Barbours Creek Wilderness

Barbours Creek Wilderness is a U.S. wilderness area in the Eastern Divide Ranger District of George Washington and Jefferson National Forests of western Virginia, United States. The wilderness area was established in 1988 and consists of 5,382 acres (2,178 ha) of forests in the Appalachian Mountains ranging in elevation from 1,700 to 3,800 feet (520 to 1,160 m).[3][4]

Barbours Creek Wilderness
IUCN category Ib (wilderness area)
LocationCraig County, Virginia, United States
Nearest cityRoanoke, Virginia
Coordinates37.6054681°N 80.1036255°W / 37.6054681; -80.1036255[1]
Area5,382 acres (2,178 ha)
EstablishedJune 7, 1988

The area is part of the Barbours Creek-Shawvers Run Cluster.

Location and access

Located about five miles north of New Castle, Virginia, the wilderness is bounded on the west by the crest of Potts Mountain, on the east by Barbour’s Creek and Va 617, and on the south by Forest Service Road 176.[5]

The only maintained trail in the area, Lipes Branch Trail, follows along Lipes Branch for 1.7 miles with a trailhead near the Pines Campground.[6] The hike along Lipes Branch Trail can be extended to a total of 2.3 miles by continuing along Lipes Branch beyond the maintained section of Lipes Branch Trail, continuing to the Potts Mountain Jeep Trail, and turning left onto the jeep trail to reach the next knob with a rock outcrop on the right.[7]

Another view of the wilderness is gained by hiking along the Potts Mountain Jeep Trail beginning at trailheads on either FS 176 or Va 617. The 7.3 mile jeep trail is not in the wilderness, but directly next to the wilderness forming the western boundary.[5]

Natural history

There are two major types of forests in the wilderness, a forest with northern red oak, hickory, birch and some mountain ash along the drier slopes at the top of the mountain, and another with white pine, hemlock and white oak in moist areas along Barbours Creek and some mountain hollows.[5][7]

In April, 2012, a wind-swept fire, originating on the Potts Mountain Jeep Trail, burned a large section of the wilderness, destroying the canopy along the tops of side-ridges and leaving scarred trees still present today.[7]

Potts Pond, a site identified by the Virginia Natural Heritage Program, contains sphagnum moss, ferns, insectivorous plants and other rare plants. The amber-winged spreadwing, a rare damsel fly, is found here,[7] as well as the federally endangered northeastern bullrush.[8]

With the adjacent National Forest, the area is a good habitat for black bears who thrive in the wilderness, for birds with about 160 species of birds having been found,[7][9] and bobcats, with one of the largest concentrations of bobcats in Virginia.[10]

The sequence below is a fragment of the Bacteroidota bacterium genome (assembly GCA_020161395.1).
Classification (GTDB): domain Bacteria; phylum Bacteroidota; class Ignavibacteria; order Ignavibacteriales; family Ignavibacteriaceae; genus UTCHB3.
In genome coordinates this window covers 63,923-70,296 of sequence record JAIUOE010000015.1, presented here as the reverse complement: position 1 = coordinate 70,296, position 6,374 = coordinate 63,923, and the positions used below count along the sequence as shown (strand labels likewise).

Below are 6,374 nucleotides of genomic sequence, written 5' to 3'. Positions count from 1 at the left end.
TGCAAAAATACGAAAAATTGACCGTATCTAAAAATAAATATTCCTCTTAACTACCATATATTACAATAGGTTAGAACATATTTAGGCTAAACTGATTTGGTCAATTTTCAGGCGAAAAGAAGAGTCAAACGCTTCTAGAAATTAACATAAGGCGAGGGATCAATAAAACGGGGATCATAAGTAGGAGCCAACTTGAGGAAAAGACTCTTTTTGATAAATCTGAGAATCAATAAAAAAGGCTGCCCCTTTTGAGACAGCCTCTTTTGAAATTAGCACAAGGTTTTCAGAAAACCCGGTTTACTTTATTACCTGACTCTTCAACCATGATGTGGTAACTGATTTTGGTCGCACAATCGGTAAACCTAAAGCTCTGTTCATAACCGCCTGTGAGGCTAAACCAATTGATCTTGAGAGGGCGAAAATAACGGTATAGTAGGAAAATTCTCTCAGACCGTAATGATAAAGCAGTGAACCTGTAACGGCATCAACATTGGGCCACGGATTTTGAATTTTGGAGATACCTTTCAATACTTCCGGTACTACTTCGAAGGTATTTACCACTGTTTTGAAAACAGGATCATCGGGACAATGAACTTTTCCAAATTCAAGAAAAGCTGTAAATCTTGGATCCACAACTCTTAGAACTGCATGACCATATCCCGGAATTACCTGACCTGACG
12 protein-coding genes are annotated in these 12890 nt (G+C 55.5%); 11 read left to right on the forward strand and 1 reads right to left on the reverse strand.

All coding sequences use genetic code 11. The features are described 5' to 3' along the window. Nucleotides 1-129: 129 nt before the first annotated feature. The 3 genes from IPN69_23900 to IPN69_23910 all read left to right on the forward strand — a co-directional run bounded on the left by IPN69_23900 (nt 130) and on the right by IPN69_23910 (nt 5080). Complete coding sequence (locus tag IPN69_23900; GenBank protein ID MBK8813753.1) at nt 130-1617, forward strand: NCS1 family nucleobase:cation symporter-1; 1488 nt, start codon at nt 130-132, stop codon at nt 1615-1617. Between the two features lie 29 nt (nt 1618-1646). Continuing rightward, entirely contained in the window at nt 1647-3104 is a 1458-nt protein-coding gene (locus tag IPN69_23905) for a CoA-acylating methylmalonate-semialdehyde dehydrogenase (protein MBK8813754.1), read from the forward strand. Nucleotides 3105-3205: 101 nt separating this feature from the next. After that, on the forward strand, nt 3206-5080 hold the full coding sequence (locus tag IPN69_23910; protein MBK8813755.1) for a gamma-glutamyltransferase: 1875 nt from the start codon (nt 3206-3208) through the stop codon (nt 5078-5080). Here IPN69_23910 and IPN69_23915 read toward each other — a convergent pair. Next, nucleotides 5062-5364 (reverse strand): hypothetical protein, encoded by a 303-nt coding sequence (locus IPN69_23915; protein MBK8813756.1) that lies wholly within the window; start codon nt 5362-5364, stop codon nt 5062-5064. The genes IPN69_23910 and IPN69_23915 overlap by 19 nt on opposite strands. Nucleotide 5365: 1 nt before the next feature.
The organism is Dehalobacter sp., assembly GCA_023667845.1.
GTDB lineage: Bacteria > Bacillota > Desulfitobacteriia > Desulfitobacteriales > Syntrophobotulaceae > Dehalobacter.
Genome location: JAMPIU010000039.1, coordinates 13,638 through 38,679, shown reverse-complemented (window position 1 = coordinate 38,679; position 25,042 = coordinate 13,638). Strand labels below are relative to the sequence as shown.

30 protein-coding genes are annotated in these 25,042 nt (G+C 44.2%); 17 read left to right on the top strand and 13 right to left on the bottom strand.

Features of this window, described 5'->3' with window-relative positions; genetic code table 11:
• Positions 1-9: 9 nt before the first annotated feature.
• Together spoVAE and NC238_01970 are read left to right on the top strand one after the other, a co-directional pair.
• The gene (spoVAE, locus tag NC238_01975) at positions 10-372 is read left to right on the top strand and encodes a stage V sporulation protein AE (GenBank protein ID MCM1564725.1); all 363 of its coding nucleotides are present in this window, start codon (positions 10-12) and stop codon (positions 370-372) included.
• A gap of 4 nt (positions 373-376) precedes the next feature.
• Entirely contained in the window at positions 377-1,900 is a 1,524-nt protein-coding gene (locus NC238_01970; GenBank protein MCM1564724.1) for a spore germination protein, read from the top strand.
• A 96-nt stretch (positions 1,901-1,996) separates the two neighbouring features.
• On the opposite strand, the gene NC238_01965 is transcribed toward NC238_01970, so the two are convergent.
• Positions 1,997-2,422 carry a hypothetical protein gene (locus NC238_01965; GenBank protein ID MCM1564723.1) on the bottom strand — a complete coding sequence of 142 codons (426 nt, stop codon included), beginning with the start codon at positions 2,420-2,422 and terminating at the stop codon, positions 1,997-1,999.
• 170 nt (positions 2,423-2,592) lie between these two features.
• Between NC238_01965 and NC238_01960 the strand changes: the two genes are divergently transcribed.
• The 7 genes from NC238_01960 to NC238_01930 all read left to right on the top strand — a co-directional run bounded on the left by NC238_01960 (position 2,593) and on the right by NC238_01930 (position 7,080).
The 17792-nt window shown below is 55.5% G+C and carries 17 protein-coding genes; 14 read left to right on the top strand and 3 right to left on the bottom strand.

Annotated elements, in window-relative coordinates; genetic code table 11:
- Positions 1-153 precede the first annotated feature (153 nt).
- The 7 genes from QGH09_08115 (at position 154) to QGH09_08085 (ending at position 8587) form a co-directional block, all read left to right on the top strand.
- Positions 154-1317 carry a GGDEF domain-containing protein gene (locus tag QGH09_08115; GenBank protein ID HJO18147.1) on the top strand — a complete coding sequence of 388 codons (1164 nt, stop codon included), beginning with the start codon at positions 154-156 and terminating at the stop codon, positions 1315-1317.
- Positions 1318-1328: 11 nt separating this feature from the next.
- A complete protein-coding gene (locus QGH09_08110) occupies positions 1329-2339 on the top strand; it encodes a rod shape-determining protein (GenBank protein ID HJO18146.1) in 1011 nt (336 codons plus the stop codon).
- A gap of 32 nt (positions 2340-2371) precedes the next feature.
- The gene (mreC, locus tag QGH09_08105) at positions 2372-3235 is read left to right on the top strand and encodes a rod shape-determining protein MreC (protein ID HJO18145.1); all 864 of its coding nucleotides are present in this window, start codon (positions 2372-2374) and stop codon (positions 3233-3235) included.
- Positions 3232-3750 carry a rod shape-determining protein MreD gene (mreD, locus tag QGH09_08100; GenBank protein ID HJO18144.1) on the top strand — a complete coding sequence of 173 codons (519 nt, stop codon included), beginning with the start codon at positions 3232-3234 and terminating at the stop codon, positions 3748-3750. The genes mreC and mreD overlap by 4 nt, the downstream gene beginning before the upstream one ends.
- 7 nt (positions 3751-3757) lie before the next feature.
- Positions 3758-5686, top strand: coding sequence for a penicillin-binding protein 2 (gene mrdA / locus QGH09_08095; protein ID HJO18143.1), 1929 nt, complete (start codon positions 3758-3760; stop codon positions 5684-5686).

Potts Mountain, with a maximum elevation of 3169 feet, is part of the Ridge and Valley System that extends in a northwesterly direction along the border of Virginia and West Virginia.[6]

The wilderness falls on the eastern slope of Potts Mountain, adjacent to the Shawvers Run Wilderness on the western slope.[11] The wilderness area rises from 1700 feet at the lower creeks to 3800 feet on the mountain.[3]

There is a bald of about fifty acres in size, just outside the western boundary, on the top of Potts Mountain with a spectacular view.[5]

Barbours Creek, for which the wilderness is named, passes the wilderness flowing southeast, and curls around Bald Mountain to join Craig Creek, which then flows into the James River. The creek is designated by the Virginia Department of Game and Inland Fisheries as a cold water stream. Lipes Branch, also a cold water stream, flows down Potts Mountain into Barbours Creek. Another stream to the south flows through a narrow canyon formed by an interesting rock formation. [9][6]

See also

Barbours Creek-Shawvers Run Cluster


  1. "Barbours Creek Wilderness". Geographic Names Information System. United States Geological Survey. Retrieved July 1, 2016.
  2. "Barbours Creek Wilderness". Geographic Names Information System. United States Geological Survey. Retrieved July 1, 2016.
  3. "Barbours Creek Wilderness". Retrieved July 1, 2016.
  4. "Wildernesses". U.S. Forest Service. Retrieved July 1, 2016.
  5. Steven Carroll and Mark Miller (1995). Wilderness Virginia. Lexington, Virginia: Old Forge Productions. p. 145. ISBN 0-9646692-1-8.
  6. "National Geographic". 788 :: Covington, Alleghany Highlands [George Washington and Jefferson National Forests]. National Geographic. Retrieved January 5, 2016.
  7. Bamford, Sherman (October 2014). 18 Wonders of Virginia. Richmond, Virginia: Sierra Club Virginia Chapter. ISBN 0-926487-79-5.
  8. Potts Mountain: Potts Mountain, accessdate: March 12, 2017
  9. General Information: - Barbours Creek Wilderness - General Information, accessdate: March 12, 2017
  10. VDGIF: bobcat | VDGIF, accessdate: March 12, 2017
  11. Horan, Jack (1997). Where Nature Reigns, The Wilderness Areas of the Southern Appalachians. Asheboro, North Carolina: Down Home Press. pp. 167–169. ISBN 1-878086-58-8.

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